Schooling has for too long been mired in a transaction that exchanges grades for expectations of performance, Cook says.
“The core of the educational endeavour, the currency of education, has forever been grades. ‘I’m the teacher. I have the power to dole out grades and you, the student, will do what I need.’ Obviously, there are students who are losing in that transaction. They will go from actual engagement to strategic engagement to ritual compliance all the way down to retreat or even rebellion. Those levels of engagement are profoundly shaped by whether the student is truly getting something in return for their engagement,” he says.
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Cooks says the disruption caused by the COVID-19 crisis makes the moment ideal for other school systems, especially government-run schools, to consider seriously the philosophy adopted and adapted by Edvance member schools.
“We don’t want a transmission of content for the transaction of grades ethos in our schools. That’s a really thin story, a terrible story. The current crisis we’re navigating has completely stripped away the possibility and integrity of grade transmission transaction as being integral.”
In an interview, Cook lights up at the example of a Christian school in rural Eastern Ontario where students learn in a sophisticated computer lab but are also responsible for tending to goats kept at the far end of the playground. It illustrates, he says, of seeing education as connected understanding, not the abstraction that grades represent.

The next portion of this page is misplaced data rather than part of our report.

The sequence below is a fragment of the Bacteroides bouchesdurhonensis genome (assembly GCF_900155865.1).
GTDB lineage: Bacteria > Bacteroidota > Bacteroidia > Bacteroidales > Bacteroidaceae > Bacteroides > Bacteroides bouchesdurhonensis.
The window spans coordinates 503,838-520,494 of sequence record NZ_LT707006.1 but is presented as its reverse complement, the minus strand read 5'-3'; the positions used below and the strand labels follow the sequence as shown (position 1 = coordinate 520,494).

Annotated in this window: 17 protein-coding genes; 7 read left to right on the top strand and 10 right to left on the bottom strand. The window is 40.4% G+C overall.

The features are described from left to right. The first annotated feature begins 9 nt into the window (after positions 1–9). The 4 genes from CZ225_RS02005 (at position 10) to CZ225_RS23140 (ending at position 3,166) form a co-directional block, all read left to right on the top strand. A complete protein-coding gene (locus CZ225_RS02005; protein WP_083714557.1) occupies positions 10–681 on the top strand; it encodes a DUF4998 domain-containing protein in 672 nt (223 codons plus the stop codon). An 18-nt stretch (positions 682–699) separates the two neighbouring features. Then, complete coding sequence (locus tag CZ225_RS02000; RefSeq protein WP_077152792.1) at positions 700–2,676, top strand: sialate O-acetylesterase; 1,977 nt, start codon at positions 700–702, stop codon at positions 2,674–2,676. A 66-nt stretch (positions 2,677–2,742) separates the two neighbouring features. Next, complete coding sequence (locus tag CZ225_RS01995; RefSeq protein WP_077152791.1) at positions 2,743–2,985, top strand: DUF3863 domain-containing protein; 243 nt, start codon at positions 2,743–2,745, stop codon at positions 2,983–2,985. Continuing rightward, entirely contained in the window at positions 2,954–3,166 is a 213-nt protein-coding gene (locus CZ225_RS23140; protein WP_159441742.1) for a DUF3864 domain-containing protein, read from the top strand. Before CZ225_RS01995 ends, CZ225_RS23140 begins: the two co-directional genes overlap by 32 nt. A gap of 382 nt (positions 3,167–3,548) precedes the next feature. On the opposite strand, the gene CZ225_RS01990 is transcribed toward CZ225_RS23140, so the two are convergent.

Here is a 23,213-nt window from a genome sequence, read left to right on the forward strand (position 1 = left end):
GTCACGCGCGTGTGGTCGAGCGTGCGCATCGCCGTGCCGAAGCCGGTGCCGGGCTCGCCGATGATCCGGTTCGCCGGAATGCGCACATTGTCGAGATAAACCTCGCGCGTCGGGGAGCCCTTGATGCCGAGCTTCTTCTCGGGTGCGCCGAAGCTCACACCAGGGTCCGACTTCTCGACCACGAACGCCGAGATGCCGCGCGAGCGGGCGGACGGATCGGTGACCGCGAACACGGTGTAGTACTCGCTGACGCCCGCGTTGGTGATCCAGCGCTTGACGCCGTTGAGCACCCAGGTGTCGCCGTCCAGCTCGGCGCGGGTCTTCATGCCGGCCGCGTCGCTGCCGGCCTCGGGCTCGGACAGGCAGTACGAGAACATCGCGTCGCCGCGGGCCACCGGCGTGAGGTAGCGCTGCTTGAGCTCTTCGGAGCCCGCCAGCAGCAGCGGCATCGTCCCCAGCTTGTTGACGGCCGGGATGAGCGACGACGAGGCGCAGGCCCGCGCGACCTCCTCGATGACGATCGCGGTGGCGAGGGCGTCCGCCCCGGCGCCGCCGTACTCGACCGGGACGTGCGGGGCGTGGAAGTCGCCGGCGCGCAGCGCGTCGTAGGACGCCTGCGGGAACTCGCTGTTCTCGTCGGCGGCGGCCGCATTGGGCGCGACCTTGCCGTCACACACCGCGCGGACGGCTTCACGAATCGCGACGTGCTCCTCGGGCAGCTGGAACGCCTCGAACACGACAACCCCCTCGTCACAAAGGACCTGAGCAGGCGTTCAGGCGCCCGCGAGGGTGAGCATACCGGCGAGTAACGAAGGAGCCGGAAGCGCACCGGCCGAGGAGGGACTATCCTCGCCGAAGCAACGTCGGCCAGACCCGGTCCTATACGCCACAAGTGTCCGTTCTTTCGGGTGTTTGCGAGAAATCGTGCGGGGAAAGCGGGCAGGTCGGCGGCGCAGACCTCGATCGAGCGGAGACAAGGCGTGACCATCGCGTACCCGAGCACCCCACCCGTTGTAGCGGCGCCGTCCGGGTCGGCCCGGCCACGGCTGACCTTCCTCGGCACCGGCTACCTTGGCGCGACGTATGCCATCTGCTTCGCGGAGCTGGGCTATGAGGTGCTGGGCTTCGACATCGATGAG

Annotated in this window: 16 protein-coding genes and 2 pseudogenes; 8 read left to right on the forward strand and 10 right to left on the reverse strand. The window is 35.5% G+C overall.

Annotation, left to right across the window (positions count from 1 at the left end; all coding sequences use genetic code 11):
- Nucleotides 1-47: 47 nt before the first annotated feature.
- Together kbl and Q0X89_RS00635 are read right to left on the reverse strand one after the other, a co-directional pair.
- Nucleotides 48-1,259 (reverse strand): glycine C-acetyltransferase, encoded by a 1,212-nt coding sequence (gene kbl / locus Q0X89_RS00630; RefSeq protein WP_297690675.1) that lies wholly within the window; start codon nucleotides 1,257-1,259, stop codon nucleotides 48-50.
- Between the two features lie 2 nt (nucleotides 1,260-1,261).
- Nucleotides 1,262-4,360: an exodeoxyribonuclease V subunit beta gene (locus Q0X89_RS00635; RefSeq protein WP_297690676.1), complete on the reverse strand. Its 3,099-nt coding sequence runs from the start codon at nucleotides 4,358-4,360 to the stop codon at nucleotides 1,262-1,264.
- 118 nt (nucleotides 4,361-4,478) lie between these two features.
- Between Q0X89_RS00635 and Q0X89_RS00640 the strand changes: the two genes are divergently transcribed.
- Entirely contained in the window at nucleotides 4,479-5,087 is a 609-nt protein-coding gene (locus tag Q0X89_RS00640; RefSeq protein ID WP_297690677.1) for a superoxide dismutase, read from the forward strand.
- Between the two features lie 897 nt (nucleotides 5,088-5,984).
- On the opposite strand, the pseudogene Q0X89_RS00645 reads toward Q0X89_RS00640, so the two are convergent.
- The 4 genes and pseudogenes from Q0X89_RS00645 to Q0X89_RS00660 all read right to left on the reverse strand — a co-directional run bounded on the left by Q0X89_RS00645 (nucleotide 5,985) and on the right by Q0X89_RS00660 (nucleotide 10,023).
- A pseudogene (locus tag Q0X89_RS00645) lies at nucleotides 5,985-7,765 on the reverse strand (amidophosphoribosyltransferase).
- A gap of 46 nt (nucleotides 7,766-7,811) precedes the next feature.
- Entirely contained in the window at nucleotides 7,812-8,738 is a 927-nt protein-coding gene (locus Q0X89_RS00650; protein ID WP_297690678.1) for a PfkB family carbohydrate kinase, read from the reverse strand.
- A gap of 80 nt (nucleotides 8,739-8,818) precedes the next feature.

“There’s an inherent learning in the relationship to the subject matter. They have to be out there doing their learning because the goat is going to live or die based on the way the children care for it. It’s a practical, meaningful learning encounter.”
The goats are emblematic of the way schools under the Edvance umbrella commit to project-based pedagogy. Even during the COVID crisis, one school that maintains a garden on its property to teach students the intricacies of picking, canning and preserving each fall kept the project going while observing proper social distancing protocols. Other schools build two-day co-op placements into the regular rhythm of the weekly class rotation.
“Learning has happened in a bit of a hermetically-sealed environment within schools, walled off from the rest of life. But the COVID-19 pandemic experience has shown how we can actually do learning outside the building. It can creatively influence the way schools get more like a base camp, and less like a fortress.”
This is the first of Peter Stockland's series on how some Ontario independent schools succeeded in the face of the COVID-19 pandemic. Monday: Minutes to pandemic turnaround – how one school got back on track so quickly.
When the Ontario government made the call to shut down school buildings, John Knox Christian School's leadership team jumped into action. In the second of a series on independent education, Peter Stockland reports on how the school got back on track so quickly.
Educational experts Derek J. Allison, Beth Green, and Deani Neven Van Pelt argue Toronto’s extension of its publicly funded breakfast program to independent schools is a great start to overcoming that misconception that their students are all kids with silver spoons in their mouths.